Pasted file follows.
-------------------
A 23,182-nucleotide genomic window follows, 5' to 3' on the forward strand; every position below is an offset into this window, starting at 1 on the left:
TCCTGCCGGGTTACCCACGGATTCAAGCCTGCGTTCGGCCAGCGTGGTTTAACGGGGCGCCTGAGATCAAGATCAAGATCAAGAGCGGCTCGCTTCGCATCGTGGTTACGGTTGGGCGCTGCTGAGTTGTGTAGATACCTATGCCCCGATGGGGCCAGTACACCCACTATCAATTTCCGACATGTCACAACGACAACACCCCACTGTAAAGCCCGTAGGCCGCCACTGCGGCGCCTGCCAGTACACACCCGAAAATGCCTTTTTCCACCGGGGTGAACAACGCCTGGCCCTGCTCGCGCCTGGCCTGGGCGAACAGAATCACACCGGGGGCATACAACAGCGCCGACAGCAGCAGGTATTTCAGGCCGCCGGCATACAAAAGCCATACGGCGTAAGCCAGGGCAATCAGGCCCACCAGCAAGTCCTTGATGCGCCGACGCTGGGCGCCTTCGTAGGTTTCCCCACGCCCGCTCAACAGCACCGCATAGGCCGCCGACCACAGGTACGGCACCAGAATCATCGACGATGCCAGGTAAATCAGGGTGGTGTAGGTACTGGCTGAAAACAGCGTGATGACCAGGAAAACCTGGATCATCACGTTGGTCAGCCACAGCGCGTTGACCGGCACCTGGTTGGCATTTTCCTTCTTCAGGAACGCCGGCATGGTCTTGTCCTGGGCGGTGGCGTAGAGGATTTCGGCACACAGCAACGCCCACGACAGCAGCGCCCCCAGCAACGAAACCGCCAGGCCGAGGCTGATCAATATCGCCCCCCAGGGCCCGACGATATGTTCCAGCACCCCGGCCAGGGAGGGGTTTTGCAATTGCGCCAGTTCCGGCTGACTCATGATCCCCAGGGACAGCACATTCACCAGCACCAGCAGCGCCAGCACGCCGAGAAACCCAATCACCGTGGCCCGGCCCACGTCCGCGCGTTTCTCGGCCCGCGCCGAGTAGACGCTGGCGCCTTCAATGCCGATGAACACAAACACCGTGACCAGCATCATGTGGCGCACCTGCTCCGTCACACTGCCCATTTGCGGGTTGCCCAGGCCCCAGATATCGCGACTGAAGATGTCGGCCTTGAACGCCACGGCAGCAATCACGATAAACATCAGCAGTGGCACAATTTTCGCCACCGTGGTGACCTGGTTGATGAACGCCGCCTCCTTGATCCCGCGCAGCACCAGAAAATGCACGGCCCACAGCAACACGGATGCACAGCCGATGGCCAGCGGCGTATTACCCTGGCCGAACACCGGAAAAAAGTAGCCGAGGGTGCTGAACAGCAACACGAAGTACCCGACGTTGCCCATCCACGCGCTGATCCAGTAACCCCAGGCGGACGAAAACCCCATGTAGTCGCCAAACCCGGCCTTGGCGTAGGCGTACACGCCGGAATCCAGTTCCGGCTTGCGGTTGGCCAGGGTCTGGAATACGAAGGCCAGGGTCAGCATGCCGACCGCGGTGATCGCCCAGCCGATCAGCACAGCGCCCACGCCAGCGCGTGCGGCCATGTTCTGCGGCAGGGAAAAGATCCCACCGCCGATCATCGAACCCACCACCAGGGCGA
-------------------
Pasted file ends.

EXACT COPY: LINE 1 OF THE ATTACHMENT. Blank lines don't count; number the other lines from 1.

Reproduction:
A 23,182-nucleotide genomic window follows, 5' to 3' on the forward strand; every position below is an offset into this window, starting at 1 on the left: